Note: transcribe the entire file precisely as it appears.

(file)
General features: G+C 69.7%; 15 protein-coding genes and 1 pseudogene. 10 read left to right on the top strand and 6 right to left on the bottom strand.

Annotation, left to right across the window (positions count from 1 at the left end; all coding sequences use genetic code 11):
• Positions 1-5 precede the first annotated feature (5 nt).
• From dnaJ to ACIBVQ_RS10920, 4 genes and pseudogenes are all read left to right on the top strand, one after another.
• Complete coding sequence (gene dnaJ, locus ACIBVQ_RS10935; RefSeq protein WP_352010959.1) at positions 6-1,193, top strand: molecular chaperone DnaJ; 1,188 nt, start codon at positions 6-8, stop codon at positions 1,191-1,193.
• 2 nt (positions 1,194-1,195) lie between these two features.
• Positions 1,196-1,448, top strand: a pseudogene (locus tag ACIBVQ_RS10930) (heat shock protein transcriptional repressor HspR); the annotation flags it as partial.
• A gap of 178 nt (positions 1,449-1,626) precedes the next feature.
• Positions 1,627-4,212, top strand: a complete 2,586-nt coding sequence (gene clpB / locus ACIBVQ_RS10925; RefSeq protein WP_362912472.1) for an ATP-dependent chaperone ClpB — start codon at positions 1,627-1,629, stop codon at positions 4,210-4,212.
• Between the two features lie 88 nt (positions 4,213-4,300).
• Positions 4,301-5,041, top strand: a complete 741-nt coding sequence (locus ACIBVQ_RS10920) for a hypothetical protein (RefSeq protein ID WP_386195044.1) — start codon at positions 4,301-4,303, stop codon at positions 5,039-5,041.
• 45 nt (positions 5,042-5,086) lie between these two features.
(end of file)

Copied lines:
General features: G+C 69.7%; 15 protein-coding genes and 1 pseudogene. 10 read left to right on the top strand and 6 right to left on the bottom strand.

Annotation, left to right across the window (positions count from 1 at the left end; all coding sequences use genetic code 11):
• Positions 1-5 precede the first annotated feature (5 nt).
• From dnaJ to ACIBVQ_RS10920, 4 genes and pseudogenes are all read left to right on the top strand, one after another.
• Complete coding sequence (gene dnaJ, locus ACIBVQ_RS10935; RefSeq protein WP_352010959.1) at positions 6-1,193, top strand: molecular chaperone DnaJ; 1,188 nt, start codon at positions 6-8, stop codon at positions 1,191-1,193.
• 2 nt (positions 1,194-1,195) lie between these two features.
• Positions 1,196-1,448, top strand: a pseudogene (locus tag ACIBVQ_RS10930) (heat shock protein transcriptional repressor HspR); the annotation flags it as partial.
• A gap of 178 nt (positions 1,449-1,626) precedes the next feature.
• Positions 1,627-4,212, top strand: a complete 2,586-nt coding sequence (gene clpB / locus ACIBVQ_RS10925; RefSeq protein WP_362912472.1) for an ATP-dependent chaperone ClpB — start codon at positions 1,627-1,629, stop codon at positions 4,210-4,212.
• Between the two features lie 88 nt (positions 4,213-4,300).
• Positions 4,301-5,041, top strand: a complete 741-nt coding sequence (locus ACIBVQ_RS10920) for a hypothetical protein (RefSeq protein ID WP_386195044.1) — start codon at positions 4,301-4,303, stop codon at positions 5,039-5,041.
• 45 nt (positions 5,042-5,086) lie between these two features.